Earth’s moon, by comparison, is about 3,480 kilometres in diameter.
The solar-powered probe is expected to put itself into orbit around Ceres at 1.20pm Malta time, on Friday.
Scientists are eager for their first close-up look at a dwarf planet, believed to be a building block left over from the formation of the planets 4.6 billion years ago.
Another Nasa spacecraft, New Horizons, will fly by the distant dwarf planet Pluto in July. Pluto, once considered one of the planets of the solar system, was later downgraded to a dwarf planet.
Ceres, namesake of the Roman goddess of agriculture, is already providing intrigue.
Pictures relayed from Dawn last month show bright streaks on its surface, including two very bright spots inside a crater.
“These spots were extremely surprising,” Raymond said.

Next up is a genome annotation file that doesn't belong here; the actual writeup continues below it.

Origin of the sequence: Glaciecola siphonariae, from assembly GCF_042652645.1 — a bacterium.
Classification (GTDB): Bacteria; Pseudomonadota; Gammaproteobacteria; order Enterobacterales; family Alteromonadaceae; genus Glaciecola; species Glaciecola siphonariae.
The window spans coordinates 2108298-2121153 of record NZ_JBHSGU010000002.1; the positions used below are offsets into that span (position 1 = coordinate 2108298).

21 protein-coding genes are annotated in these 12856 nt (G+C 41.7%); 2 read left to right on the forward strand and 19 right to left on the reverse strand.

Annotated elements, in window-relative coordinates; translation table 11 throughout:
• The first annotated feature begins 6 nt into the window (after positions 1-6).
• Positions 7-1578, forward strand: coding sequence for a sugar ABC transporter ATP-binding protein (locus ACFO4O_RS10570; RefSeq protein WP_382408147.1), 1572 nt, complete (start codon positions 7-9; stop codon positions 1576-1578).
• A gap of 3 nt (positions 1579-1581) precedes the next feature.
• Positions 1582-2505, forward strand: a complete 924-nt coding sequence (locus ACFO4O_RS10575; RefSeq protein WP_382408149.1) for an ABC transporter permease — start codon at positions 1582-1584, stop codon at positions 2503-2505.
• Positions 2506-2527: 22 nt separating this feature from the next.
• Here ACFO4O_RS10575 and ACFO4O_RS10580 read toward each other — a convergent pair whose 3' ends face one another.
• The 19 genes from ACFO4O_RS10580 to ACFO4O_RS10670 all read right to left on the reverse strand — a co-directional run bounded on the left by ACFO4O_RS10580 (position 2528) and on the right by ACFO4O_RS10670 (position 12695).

Scientists suspect Ceres may have had an underground ocean early in its history that later froze.
Impacting asteroids or comets could then have exposed patches of highly reflective ice.
Europe’s Herschel space-based telescope previously detected water vapour on Ceres, a clue that impacting bodies may periodically send plumes of watery material shooting into space.
“In the initial views of Ceres, we see many strange features: smooth areas, areas that chaotically fractured and craters of all shapes and sizes,” Raymond said.
“Of particular interest are the bright spots … which stand out against Ceres’s dark surface.”
It will take Dawn about a month to position itself for 14 months of observations of Ceres. In all, the mission is costing Nasa €423 million.
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